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5 Minutes With Urban Designer Jing Li

Today we’re traveling all the way to sunny Sydney to chat with Jing Li, Senior Urban Designer at Conybeare Morrison International. If you’ve been following our blog for a while, you might have read our wrap-up of this year’s Vivid Sydney festival, which included a stunning, snowy installation created by none other than Li.

From bringing some snow to Sydney to working on projects that envision a more sustainable future, read on to learn how Jing Li is making her mark on the field of Urban Design.

Where did the inspiration and intention for ‘LET IT SNOW’ come from?

The idea came from my childhood experiences in my hometown (Hangzhou, China.) Having grown up both next to mountains surrounded by a national park and in a growing international city, I was always fascinated by natural environments and how they could influence people’s emotions. Where I grew up, almost every winter had snowfall, and each time everyone would enjoy interacting with the pure white snow. It always brought peaceful, joyful moments to us and lifted our emotions. After I moved to Sydney, I felt it was a pity that it doesn’t usually snow in the city. It saw me develop the intention behind ‘Let It Snow,’ which is to bring the snowfall experience to Sydney’s winter and allow visitors to experience the feeling of being surrounded by beautiful sparkling snowfall.

Could you tell us a little about the mix of real and virtual at play in the installation?

Illuminated by 4,000 LED bulbs, ‘Let It Snow’ reacts to weather patterns and pedestrian motion.  When you enter the piece, it almost feels like you are in a different world. When you’re walking in between the lighting strings, the lights and wind flow and start to create a dialogue. The space feels more turbulent and tempestuous when the wind is blowing and lots of people are playing, wandering and running around the flake shapes. On less busy evenings with little to no breeze, the space feels calm and gentle, smaller movements leaving a trail to follow. Walking between the crystalline structures provides a sense of the way snow flurries.

'Let it Snow' at Sydney Vivid 2019.
‘Let it Snow’ at Sydney Vivid 2019. Photo: Jackie Chan.

What was the most difficult part of the creative process?

The ability to capture the beauty of a snowflake in terms of both form and atmosphere. We revised the design a couple of times from the EOI stage through to the construction period. In the final design, we used hexagon-shaped structures to represent the snowflake. The combination of 5 ‘snowflake’ structures created a continuous open yet defined space allowing visitors to wander between the snowflakes. The structured paths provided multiple spaces for different groups of visitors to stay and watch or actively interact with the installation.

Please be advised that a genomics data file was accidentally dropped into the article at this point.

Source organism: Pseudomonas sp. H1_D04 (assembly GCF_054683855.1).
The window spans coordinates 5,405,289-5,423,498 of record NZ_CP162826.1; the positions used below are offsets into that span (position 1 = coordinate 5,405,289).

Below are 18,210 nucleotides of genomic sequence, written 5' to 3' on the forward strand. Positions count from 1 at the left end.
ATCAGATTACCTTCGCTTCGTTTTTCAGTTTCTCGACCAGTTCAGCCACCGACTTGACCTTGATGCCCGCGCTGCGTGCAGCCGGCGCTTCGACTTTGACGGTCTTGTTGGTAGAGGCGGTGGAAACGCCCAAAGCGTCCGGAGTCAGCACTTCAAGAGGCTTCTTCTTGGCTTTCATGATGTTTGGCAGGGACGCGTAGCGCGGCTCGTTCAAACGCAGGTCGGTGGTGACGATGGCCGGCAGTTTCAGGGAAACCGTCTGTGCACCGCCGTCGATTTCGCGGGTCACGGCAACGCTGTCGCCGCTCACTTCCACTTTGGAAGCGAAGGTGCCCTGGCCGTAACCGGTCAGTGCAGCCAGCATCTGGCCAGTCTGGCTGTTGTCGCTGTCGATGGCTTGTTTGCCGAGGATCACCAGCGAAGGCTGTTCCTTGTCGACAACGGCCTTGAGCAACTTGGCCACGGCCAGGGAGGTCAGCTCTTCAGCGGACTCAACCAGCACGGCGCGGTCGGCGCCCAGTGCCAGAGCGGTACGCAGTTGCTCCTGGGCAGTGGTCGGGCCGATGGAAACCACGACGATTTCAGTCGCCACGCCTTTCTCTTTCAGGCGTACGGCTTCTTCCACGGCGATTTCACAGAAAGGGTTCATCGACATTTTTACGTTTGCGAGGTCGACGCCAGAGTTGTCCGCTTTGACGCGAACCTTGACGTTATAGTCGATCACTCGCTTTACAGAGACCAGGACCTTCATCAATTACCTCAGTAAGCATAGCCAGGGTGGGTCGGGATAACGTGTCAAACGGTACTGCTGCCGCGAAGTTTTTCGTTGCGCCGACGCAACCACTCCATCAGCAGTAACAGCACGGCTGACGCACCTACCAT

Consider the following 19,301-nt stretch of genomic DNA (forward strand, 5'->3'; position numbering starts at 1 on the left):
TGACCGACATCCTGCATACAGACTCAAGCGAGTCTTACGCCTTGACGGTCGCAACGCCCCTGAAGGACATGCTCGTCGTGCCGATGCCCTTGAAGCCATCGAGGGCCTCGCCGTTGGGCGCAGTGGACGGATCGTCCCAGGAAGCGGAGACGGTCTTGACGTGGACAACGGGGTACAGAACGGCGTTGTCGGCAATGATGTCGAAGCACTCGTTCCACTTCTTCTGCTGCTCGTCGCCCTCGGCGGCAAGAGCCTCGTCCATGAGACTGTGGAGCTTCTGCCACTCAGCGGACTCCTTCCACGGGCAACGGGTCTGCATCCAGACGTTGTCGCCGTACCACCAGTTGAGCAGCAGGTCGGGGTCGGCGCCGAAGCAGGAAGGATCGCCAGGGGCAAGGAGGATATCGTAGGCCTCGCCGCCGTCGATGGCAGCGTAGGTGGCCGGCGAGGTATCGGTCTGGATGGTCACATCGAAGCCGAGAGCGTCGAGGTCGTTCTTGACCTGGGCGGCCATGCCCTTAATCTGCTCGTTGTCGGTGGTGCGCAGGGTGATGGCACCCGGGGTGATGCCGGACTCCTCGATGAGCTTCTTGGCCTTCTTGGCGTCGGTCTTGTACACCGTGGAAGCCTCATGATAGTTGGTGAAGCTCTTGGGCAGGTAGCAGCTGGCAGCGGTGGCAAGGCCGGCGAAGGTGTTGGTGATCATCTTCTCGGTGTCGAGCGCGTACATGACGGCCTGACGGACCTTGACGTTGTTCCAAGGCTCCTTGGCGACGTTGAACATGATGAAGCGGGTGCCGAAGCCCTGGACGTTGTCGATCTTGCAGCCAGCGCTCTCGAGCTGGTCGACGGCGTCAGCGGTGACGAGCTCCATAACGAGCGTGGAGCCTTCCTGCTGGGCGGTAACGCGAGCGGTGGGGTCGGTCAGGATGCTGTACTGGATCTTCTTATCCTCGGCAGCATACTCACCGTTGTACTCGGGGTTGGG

Did people interact with ‘LET IT SNOW’ in the ways you had hoped?

Yes, I went there a number of times to watch people interact with the installation and observe their reactions when they first see it. The intention of ‘Let It Snow’ was to create a romantic experience which would be a memorable moment for visitors, and we hoped to see people walking through those LED strings, touching the lights and watching ‘snowflakes’ falling.

At the ‘Let It Snow’ installation, I saw lovers kissing each other, couples and friends taking lots of selfies together, kids playing in between the lighting strings, touching the lights, older people sitting in wheelchairs and watching. To me, those were all beautiful and satisfactory moments.

Jing Li's 'LET IT SNOW' installation and the Sydney Opera House.
Jing Li’s Sydney ‘snow’ and the iconic Sydney Opera House. Photo: Jackie Chan.

What would you like people to know about urban design?

As an urban designer, my mission is to take a sustainable approach when considering public and environmental welfare, to guide urban developments and future growth.

Just like other creative design fields, urban design requires a lot of imagination and full consideration of the user experience. It is not only about the big picture- how to shape a city, but also about zooming into details of how to create and define spaces, improving living environments and user experiences.

Any exciting upcoming projects you can tell us about?

Our office is currently busy with master planning and infrastructure projects both in Australia and overseas. And apart from urban design work, we would also like to get involved in other design and creative fields, such as sculpture. There is a great exhibition called Sculpture by the Sea at Bondi Beach, Sydney. Every year, numerous artists from around the world join this public exhibition, and featured sculptures are set up along the coast. We would like to try our hand at that next year.

A closer look at Jing Li's intricate design.
A closer look at Jing Li’s intricate design. Photo: Jackie Chan.

Finally, if you could give one piece of advice to aspiring urban designers, what would it be?

Create urban designs for ‘tomorrow.’

When I’m making key urban design decisions, I always ask myself if the design has answered the needs of the future; am I missing out on any growing opportunity that has the potential to be incorporated? To me, urban design is a synergistic integrated design process that must address the public and community. We need to think big about future demands and value capture, but also need to carefully listen to and understand what the community’s real needs are. 

Cover Image: Jing Li

Photographer: Jackie Chan.

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